Solved – bias of peeking at AB test data and adjusting minimum detectable effect

ab-teststatistical significance

Let's say we're running an A/B test on my website comparing blue button clicks (baseline) to green button clicks.

  • I use to calculate my required number of subjects per branch with the following parameters:

    • significance level of 5%
    • statistical power of 80%
    • an observed historical baseline conversion rate of 5%
    • a desired minimum detectable effect of 1% (ie. conversions between 4% and 6% will be indistinguishable from the baseline)

Using the calculator, I determine that we need 7,663 pageviews to declare a result.

Now let's say everyone gets impatient and decides to check in on the experiment after only 900 pageviews.

The Game Plan:

1) If it turns out that the green button is at least 3% better than baseline, we will decide to conclude the experiment and declare the green button as the winner (a 3% MDE given the same other initial parameters requires only 894 pageviews according to the calculator).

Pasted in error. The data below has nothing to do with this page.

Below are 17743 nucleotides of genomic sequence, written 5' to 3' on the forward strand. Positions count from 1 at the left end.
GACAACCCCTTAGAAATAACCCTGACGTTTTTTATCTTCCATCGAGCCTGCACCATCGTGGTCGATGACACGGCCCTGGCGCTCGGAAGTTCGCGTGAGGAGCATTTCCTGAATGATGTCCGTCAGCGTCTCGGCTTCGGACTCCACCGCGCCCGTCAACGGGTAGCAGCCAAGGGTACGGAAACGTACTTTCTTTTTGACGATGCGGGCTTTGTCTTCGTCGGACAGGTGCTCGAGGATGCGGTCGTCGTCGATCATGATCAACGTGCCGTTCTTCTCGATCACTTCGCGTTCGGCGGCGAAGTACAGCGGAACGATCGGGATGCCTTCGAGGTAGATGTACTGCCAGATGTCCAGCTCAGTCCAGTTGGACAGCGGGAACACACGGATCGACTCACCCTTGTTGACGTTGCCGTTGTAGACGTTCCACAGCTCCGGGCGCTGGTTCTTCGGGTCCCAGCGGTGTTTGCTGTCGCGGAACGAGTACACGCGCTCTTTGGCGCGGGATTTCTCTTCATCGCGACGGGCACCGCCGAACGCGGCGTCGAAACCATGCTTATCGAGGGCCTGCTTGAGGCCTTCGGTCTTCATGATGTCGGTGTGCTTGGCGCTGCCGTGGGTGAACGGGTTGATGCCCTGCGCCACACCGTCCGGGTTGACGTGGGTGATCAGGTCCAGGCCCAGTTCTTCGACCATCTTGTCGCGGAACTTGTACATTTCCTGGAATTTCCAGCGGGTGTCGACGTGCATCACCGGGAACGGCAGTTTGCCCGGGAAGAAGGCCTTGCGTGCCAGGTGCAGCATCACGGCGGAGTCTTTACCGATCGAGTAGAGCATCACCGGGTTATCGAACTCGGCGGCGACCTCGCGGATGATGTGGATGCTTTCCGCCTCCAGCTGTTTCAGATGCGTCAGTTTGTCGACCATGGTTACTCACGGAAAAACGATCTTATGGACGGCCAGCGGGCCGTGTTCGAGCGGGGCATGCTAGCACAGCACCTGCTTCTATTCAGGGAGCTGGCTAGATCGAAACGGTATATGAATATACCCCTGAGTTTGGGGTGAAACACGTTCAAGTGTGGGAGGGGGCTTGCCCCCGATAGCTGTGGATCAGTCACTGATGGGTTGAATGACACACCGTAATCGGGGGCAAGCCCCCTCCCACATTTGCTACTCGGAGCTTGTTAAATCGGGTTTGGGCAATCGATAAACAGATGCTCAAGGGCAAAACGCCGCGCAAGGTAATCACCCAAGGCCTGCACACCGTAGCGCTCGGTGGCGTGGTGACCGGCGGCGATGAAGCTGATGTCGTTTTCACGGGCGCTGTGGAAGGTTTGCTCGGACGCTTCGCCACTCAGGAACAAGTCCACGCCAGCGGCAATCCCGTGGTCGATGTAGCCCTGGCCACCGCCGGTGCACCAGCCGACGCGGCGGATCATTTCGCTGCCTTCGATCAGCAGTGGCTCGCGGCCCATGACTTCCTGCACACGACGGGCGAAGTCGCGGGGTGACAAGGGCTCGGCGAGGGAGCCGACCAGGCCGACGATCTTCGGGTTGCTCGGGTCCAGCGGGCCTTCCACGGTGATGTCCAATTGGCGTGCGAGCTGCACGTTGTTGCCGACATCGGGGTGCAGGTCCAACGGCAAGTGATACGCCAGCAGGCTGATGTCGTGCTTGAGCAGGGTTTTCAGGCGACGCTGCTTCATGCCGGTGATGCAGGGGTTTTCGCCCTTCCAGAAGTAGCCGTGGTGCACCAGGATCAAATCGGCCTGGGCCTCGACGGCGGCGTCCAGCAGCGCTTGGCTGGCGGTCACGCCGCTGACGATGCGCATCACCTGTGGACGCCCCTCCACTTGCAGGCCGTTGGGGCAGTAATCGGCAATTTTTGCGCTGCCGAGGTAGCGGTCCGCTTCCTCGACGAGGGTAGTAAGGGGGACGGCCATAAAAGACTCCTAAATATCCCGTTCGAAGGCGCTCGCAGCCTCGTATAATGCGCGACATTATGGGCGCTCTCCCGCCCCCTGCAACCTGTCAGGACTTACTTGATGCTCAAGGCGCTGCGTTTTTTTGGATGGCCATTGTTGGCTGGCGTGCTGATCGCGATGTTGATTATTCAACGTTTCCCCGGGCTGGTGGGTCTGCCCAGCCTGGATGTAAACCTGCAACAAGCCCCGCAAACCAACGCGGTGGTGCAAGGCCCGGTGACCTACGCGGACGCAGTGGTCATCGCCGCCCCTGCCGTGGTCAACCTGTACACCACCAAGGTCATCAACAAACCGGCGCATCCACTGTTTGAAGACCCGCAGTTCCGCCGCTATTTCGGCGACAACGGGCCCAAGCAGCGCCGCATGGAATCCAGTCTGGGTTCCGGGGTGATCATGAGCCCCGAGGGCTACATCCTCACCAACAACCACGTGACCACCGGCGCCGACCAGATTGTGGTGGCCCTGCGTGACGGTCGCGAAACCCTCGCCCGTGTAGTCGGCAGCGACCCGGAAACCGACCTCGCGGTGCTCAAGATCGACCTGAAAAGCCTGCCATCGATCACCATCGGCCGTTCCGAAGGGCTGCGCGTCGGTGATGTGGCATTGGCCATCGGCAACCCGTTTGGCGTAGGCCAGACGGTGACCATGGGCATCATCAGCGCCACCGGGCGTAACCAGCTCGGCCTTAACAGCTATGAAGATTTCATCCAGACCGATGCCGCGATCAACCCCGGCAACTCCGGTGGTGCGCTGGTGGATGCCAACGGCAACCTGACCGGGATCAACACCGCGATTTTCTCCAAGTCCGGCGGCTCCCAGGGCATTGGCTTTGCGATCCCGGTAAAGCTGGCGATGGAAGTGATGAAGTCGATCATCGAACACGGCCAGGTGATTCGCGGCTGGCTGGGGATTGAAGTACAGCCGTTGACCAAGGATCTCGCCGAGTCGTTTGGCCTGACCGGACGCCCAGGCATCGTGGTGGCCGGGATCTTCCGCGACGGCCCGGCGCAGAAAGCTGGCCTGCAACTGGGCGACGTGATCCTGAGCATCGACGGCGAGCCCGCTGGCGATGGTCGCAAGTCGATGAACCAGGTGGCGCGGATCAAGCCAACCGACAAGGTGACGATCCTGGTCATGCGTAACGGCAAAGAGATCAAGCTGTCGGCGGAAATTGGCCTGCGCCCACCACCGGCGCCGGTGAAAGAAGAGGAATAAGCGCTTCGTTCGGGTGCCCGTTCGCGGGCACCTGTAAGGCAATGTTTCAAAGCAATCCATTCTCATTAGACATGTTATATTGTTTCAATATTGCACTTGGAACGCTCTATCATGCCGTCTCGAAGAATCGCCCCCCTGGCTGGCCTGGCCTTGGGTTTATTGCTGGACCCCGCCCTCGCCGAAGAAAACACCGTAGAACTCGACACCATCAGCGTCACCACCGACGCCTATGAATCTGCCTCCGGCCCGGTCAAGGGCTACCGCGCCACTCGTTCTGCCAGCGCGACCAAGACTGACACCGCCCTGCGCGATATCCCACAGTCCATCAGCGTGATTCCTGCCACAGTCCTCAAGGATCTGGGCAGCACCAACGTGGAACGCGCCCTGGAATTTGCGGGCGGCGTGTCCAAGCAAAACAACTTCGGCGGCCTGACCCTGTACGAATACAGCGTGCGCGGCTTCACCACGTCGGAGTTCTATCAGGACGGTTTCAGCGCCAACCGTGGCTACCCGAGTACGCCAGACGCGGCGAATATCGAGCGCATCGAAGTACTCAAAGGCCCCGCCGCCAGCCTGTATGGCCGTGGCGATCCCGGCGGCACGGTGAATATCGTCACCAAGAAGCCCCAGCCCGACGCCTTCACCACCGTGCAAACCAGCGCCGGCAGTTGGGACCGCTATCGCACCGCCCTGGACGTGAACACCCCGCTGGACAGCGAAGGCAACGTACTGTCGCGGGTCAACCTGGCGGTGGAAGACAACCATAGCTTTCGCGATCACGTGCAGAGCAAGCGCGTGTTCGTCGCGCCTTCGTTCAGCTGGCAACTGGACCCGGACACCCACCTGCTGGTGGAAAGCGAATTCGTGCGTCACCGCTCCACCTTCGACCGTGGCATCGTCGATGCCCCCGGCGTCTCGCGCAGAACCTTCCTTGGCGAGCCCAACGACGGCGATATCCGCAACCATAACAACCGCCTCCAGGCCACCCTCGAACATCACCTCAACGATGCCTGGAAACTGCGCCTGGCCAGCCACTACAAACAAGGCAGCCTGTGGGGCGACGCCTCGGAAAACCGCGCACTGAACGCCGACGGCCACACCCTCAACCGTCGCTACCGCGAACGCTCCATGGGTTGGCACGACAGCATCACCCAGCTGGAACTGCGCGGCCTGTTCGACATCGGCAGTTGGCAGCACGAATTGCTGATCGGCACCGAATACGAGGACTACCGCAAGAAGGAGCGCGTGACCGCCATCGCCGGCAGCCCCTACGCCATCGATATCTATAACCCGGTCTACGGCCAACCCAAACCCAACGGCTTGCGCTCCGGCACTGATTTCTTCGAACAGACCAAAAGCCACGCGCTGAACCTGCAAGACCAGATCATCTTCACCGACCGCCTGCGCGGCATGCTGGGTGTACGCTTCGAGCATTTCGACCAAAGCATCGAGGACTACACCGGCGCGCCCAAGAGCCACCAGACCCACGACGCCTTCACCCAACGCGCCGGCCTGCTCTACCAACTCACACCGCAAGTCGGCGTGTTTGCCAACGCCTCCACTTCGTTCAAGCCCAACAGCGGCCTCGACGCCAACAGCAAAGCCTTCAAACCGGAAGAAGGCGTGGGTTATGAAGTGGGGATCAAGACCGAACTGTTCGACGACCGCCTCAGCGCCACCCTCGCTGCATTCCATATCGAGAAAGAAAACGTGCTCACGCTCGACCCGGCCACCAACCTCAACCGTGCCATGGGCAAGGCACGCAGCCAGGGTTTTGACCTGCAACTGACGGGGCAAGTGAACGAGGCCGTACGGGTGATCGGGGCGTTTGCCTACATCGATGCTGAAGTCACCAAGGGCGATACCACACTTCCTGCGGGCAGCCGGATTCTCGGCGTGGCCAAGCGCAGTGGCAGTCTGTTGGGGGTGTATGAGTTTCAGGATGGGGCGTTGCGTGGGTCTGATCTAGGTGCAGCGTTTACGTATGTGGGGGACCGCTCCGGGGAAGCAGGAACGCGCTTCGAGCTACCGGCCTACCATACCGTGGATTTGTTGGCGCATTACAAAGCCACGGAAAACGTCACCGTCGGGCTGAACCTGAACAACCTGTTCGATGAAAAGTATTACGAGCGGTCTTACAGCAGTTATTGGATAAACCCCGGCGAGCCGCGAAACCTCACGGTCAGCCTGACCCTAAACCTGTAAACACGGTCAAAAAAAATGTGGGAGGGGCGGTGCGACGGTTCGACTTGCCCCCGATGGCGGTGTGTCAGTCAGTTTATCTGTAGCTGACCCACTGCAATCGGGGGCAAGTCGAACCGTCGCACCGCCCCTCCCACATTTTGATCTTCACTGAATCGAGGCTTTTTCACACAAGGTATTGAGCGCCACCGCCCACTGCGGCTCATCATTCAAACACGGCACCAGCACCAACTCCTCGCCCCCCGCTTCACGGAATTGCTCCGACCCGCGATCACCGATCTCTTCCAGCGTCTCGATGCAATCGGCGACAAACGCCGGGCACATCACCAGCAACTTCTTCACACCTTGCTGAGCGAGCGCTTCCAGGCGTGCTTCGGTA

2) If it turns out that the green button is less than 3% better than baseline after 900 pageviews, we will decide to keep the experiment running to it's full course of 7,663 pageviews and then make a conclusion at that time.

Are we introducing bias with this Game Plan?

Best Answer

Setting your stopping condition based on the significance of your interim analyses is, in general, not a great idea. The worst possible thing you could do would be to re-run your analysis after every page view and stop as soon as you got a significant result. You've decided, by setting your $\alpha=0.05$, that you're willing to tolerate a 5 percent chance of making a Type I error (i.e., claiming there's an effect even though there actually is not). This repeated "peeking" inflates that more than 5-fold, so there is actually a 1:4 chance your effect is due to random noise, rather than a 1:20 on. That is clearly bad. By peeking only once instead, you're not doing nearly as badly, of course.

This problem has been studied extensively, largely under the name of "Interim Monitoring" or "Sequential Experimental Design" and comes up a lot in the design of clinical trials. This review, by Jennison and Turnbull, covers a bunch of approaches. It looks like your ad-hoc idea is pretty close to the "stochastic curtailment" approach, so that and the references therein might point you in the right direction if you want to do this completely correctly.

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